Mr Thring suggested that the asset register of the Department of Public Works should be looked at for possible quarantine facilities.
Ms Yako called for more frequent meetings of the joint committee with the Minister. She said that the R500bn relief package seemed elitist. It did not accommodate those without access to infrastructure such as bank accounts and information. How would the Department ensure that relief reached everyone who needed it?
Minister Patel denied that the relief package was elitist. It was aimed at some of the most vulnerable members of society. However it was important to ensure that there was broad access to its benefits, he said. Although this was not strictly part of the Department’s mandate, it would seek to assist where it could.
Ms Yako asked what companies would be producing PPEs and in which provinces would they be located.
Ms Yako asked if storage space would be built to accommodate food.
Minister Patel replied that the country had strong storage capacity, and the department would assist where necessary.
Ms P Mantashe (ANC) thanked the Minister for the presentation and applauded the government for its proactivity. While this was a challenging time for the country, there would also be opportunities. She was worried about the shortage of PPEs, especially ventilators, and called for companies producing PPEs for government to be given targets.
Minister Patel replied that the country was building capacity to produce PPEs. However some components, such as the membrane required for N95 compliant medical masks, were not available locally. Ventilator manufacturing was also being increased. The Department saw this as an opportunity to create new value chains.
Ms N Motaung (ANC) asked if the twelve month payment holiday for companies receiving National Empowerment Fund (NEF) funding had also been considered for companies receiving Industrial Development Corporation (IDC) funding. Were there any measures in place to fast-track applications for NEF and IDC funding?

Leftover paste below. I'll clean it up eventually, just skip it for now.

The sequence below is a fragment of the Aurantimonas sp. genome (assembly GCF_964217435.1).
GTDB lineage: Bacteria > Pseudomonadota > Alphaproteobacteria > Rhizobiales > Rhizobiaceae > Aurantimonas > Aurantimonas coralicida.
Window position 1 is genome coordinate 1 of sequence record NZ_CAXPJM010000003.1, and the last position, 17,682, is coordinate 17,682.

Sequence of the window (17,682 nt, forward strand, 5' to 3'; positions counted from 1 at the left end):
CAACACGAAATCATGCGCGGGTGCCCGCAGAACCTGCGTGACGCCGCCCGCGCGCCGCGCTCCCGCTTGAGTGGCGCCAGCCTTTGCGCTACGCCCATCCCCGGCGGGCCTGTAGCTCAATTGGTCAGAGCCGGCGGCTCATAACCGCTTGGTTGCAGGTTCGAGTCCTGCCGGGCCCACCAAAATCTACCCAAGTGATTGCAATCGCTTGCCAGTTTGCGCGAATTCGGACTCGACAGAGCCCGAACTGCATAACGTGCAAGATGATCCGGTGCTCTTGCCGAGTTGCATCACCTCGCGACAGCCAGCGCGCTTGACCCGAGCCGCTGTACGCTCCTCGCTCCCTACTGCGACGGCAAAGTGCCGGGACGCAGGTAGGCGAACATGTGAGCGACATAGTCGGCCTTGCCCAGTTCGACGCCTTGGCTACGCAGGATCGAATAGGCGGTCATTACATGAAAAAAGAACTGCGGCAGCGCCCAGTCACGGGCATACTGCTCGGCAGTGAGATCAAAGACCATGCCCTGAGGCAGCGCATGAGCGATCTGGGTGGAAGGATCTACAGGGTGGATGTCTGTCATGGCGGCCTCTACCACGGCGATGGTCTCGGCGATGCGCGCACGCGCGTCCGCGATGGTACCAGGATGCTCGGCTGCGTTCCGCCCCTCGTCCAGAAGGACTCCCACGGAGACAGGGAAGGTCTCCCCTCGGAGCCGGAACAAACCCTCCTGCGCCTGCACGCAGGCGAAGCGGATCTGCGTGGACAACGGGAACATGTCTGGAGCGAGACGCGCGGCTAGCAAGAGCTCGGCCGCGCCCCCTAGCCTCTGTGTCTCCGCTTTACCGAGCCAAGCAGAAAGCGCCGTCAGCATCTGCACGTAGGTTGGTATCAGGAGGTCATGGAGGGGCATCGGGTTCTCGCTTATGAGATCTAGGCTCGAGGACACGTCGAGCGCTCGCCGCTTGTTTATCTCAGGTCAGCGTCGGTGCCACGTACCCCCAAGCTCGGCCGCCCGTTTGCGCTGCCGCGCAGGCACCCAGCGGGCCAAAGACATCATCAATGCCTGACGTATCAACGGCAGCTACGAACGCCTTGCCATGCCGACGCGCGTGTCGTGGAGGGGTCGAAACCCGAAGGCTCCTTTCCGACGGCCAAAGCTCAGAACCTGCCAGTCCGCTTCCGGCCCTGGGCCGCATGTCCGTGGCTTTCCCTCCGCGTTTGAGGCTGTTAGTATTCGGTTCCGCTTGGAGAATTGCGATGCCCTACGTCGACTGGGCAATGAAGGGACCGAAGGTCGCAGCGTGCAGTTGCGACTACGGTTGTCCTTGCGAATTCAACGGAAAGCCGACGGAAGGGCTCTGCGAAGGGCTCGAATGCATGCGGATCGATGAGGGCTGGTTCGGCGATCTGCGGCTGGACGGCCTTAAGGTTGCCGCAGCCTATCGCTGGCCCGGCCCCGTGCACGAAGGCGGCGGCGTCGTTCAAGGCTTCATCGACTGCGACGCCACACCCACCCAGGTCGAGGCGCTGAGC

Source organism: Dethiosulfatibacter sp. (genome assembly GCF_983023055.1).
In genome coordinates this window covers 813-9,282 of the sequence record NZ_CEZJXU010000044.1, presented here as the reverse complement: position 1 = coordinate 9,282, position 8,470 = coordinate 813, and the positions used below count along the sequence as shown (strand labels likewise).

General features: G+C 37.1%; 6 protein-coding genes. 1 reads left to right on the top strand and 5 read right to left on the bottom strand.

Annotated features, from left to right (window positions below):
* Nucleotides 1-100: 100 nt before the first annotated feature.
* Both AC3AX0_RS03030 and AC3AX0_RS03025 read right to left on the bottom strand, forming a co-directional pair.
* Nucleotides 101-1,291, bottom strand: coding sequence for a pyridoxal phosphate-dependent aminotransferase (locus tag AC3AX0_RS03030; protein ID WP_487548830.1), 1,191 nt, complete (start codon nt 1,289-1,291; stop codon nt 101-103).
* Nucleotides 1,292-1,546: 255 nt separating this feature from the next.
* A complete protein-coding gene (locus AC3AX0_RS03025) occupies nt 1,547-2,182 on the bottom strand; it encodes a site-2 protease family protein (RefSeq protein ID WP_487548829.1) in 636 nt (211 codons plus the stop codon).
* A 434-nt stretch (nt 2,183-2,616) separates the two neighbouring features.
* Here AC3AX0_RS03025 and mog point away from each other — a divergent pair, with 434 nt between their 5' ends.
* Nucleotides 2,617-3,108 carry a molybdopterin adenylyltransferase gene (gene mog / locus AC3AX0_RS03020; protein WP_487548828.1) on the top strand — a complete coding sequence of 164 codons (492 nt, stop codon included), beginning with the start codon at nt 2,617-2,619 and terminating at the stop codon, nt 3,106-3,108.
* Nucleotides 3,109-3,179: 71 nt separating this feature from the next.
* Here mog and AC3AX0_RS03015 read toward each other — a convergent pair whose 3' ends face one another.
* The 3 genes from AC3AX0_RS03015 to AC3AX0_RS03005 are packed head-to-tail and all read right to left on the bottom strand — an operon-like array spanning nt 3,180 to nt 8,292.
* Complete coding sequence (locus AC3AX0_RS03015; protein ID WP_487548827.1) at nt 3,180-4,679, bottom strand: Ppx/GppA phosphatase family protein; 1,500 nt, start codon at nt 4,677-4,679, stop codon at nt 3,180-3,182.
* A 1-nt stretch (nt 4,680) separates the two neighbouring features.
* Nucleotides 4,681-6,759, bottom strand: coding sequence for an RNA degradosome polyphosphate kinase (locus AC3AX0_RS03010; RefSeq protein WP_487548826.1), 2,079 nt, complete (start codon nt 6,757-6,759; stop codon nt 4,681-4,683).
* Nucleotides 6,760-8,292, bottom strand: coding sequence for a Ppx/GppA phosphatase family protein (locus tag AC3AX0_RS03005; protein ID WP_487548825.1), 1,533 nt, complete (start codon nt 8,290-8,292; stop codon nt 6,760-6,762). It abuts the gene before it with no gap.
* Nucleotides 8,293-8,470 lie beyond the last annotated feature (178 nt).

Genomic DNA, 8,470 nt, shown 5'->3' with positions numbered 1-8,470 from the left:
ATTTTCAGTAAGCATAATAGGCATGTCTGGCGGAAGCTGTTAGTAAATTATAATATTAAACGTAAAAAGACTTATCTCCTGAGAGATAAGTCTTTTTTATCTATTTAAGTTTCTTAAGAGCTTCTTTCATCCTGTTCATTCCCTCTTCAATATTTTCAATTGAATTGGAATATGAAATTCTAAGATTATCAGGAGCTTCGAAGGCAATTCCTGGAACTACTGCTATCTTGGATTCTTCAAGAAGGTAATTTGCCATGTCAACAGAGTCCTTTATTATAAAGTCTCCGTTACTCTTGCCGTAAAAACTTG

Minister Patel replied that both the NEF and the IDC were looking for ways to support companies in their portfolios.
Ms Motaung asked how many cases the Competition Commission had received. What was their status of investigations?
Minister Patel replied that the Competition Commission had received around 1000 complaints from the public, and a number of these cases had been settled already through consent orders. The Consumer Commission had received over 1700 complaints, mostly about unfair pricing. Competition laws had not been written with rapid processing in mind. Regulators had been asked to speed up the processing of complaints as this was a life and death matter, but they still had to allow both sides to be heard.
Minister Patel thanked the committee for its support and said he would take the outcome of the meeting to Cabinet.
Mr Macpherson complained that his question about e-commerce and Mr Cuthbert’s question about BBBEE had not been answered.
Minister Patel explained that he had answered as many questions as he had had time to answer. He hoped that these matters could be dealt with in future meetings. He offered to answer more questions if given more time.
The joint meeting was adjourned. The portfolio committee adopted their programme for the next three weeks.
The meeting was adjourned.
Nkosi, Mr DM
Boshoff, Ms SH
Brauteseth, Mr TJ
Cuthbert, Mr MJ
Dangor, Mr M
Hermans, Ms J
Londt, Mr J
Macpherson, Mr DW
Majola, Mr F
Mamaregane, Ms ML
Mantashe, Ms PT
Mbuyane, Mr S H
Moatshe, Ms RM
Moshodi, Ms ML
Motaung, Ms NE
Mulder, Mr FJ
Patel, Mr E
Thring, Mr WM
Yako, Ms Y